Outside The Gallery
When you view artwork in a gallery, how often do you think about its life? Artwork begins in the mind of its creator, then exists in stages in a studio space that is hardly, if ever, visited by the wider public. Once it reaches a gallery, it is only there for the blink of an eye before continuing its life in domestic spaces and collections.
If you’ve ever been curious about the artist’s process, then sign up for “Outside the Gallery”, an exclusive art tour by Jonathan Murray of Downtown Art Tours. On the morning of June 11th, an intimate gathering of participants will be able to take a bus tour to the private art studios of four local artists — Antonius Roberts, John Cox, John Beadle, and Tyrone Ferguson — to get a rare glimpse into their different processes of creation.
For Jonathan Murray, “Outside the Gallery” is a different pace from his usual Downtown Art Tours experience, which takes its participants on a walking tour through various gallery spaces downtown as well as the “Love My Bahamas” public murals scattered around town.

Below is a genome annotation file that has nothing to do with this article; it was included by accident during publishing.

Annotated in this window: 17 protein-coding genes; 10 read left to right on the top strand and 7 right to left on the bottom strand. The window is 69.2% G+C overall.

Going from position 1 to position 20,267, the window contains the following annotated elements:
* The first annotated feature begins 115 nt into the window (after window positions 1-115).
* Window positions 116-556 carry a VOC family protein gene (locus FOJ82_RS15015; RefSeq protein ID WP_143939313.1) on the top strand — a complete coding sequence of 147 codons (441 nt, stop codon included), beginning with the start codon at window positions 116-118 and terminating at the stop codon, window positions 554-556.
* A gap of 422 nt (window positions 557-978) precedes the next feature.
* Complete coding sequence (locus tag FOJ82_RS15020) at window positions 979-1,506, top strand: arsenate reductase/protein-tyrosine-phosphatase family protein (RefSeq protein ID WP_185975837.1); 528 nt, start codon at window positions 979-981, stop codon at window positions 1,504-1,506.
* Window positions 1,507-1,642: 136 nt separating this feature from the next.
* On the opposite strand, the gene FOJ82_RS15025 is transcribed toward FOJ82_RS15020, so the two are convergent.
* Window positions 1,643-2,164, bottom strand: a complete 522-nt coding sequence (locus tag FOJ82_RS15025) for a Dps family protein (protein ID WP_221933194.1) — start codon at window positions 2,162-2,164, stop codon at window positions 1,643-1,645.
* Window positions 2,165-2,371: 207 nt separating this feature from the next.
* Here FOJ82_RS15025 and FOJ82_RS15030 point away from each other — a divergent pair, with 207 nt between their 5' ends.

“I wanted to have tours different from what I would usually do. This tour shows the process of making the work so it gives a larger context of the work,” Murray explains. “For many viewers the process begins and ends at the exhibition, but there’s still another life which takes place. It’s usually only people in the art community who have access to these spaces. So I wanted to give other people the opportunity to have the experience they usually wouldn’t have unless they were involved with the arts community directly.”
When someone views work in a gallery, they’re often viewing work that is deliberately laid out to guide a specific path, story or emotion. Seeing work out of this context, with little editing and in a more personal setting of a domestic studio space, gives new perspective not only to the work itself and the thinking or process of the artist, but also alters further relationships of artwork to these individuals — an awareness extends out now beyond the four walls of the gallery to create an appreciation of that timelessness contained in each piece.